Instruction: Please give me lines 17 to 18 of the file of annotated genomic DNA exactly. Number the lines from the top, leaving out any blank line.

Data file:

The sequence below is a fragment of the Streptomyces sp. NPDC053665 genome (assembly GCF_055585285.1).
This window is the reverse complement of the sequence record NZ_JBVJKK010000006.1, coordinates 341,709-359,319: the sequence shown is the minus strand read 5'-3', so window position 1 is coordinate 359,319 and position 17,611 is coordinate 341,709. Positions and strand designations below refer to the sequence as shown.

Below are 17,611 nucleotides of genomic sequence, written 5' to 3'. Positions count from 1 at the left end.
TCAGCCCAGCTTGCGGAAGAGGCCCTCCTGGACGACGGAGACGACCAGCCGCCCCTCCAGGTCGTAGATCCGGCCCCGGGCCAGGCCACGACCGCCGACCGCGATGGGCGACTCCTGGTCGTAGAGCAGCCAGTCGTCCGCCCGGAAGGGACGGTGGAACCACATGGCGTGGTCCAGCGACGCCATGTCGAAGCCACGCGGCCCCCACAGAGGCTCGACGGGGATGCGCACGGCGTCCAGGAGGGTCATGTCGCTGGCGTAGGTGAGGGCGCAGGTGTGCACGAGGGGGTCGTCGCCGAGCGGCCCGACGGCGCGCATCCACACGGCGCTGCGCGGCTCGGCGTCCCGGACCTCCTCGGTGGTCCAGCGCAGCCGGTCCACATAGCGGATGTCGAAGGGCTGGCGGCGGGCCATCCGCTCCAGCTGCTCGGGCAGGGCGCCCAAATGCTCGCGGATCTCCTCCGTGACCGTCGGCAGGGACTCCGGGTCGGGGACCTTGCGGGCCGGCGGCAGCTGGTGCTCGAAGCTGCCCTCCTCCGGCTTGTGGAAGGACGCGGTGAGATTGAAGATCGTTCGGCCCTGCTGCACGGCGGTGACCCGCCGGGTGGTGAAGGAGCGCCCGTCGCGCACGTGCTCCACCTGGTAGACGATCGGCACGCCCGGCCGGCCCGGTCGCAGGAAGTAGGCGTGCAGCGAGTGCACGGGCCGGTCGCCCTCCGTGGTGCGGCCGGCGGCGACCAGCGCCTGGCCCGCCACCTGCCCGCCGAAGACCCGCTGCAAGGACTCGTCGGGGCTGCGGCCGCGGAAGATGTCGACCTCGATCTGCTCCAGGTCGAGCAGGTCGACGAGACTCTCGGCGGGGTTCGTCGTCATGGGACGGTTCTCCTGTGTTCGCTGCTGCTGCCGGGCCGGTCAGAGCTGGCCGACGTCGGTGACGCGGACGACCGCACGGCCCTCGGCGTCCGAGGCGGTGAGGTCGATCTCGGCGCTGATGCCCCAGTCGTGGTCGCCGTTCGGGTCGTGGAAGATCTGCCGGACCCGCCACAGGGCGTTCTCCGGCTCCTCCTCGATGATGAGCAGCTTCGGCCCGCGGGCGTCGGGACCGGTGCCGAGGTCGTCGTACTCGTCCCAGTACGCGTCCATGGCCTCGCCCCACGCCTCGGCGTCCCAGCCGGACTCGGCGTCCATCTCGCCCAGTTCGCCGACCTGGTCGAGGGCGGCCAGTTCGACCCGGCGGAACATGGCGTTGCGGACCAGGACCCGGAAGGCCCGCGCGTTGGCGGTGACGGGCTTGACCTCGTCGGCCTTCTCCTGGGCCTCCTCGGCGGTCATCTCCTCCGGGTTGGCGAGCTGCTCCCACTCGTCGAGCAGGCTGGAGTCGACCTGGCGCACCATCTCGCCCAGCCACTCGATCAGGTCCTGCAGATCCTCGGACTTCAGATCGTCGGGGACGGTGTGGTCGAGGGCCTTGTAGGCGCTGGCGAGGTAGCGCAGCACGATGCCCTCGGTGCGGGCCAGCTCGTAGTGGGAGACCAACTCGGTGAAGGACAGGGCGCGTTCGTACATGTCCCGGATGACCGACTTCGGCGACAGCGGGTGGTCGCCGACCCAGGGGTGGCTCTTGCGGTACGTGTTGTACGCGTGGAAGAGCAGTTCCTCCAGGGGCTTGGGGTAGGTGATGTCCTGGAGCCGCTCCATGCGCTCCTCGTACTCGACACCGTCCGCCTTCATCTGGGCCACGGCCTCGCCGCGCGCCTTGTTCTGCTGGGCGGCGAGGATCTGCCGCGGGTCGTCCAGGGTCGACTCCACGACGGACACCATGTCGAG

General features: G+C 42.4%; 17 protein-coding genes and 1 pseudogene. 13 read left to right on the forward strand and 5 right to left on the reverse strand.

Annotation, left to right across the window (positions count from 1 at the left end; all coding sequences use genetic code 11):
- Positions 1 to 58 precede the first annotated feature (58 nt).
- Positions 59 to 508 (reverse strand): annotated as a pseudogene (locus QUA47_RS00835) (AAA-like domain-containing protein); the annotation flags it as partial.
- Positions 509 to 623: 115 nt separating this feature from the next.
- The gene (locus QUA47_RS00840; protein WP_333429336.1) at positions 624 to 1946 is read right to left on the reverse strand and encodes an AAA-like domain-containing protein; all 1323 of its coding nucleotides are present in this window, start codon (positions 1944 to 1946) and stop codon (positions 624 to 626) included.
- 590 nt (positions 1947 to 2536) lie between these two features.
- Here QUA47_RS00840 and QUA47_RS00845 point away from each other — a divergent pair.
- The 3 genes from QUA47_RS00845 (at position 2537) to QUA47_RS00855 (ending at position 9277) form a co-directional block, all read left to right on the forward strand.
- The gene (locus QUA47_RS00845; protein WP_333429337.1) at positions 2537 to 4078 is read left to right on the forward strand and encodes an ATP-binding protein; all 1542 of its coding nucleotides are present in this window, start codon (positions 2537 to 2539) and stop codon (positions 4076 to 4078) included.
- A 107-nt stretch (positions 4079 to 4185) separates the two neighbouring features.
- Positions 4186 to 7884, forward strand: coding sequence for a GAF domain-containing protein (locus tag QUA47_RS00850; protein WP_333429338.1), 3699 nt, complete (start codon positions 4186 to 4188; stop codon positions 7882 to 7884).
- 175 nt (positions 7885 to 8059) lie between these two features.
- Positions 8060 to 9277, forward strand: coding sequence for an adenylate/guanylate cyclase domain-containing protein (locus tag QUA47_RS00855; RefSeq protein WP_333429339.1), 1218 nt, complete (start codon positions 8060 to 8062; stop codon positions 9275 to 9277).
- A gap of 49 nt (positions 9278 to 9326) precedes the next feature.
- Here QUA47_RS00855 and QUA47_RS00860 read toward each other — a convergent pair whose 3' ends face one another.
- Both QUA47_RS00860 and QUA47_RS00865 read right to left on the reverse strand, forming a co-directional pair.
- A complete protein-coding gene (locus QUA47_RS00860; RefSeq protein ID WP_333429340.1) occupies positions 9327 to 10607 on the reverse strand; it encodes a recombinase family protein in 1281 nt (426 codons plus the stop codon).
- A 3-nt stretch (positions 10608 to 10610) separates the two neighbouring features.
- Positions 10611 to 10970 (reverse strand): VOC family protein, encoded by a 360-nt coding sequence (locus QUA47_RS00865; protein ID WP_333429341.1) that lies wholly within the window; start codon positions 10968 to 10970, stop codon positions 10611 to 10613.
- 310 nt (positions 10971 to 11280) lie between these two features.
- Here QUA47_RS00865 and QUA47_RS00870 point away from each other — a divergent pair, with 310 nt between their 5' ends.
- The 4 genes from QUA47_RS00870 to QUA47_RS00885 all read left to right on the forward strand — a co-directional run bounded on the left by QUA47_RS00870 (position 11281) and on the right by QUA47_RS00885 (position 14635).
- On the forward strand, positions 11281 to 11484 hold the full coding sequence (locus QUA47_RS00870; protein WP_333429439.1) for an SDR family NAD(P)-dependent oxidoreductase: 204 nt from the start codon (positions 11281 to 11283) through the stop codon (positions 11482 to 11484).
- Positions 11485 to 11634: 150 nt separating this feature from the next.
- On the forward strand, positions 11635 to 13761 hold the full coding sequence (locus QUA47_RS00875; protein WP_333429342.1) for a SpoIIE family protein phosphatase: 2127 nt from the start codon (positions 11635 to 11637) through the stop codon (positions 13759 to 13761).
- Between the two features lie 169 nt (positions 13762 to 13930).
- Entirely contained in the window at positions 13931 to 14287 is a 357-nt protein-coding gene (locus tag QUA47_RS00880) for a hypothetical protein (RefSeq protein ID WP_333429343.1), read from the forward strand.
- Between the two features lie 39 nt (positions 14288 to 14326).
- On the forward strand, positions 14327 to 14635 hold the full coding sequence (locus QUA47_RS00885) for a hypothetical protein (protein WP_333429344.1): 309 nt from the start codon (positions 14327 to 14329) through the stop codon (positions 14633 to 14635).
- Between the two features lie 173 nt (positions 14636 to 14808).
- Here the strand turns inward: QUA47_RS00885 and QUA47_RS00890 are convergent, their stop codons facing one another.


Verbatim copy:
- 175 nt (positions 7885 to 8059) lie between these two features.
- Positions 8060 to 9277, forward strand: coding sequence for an adenylate/guanylate cyclase domain-containing protein (locus tag QUA47_RS00855; RefSeq protein WP_333429339.1), 1218 nt, complete (start codon positions 8060 to 8062; stop codon positions 9275 to 9277).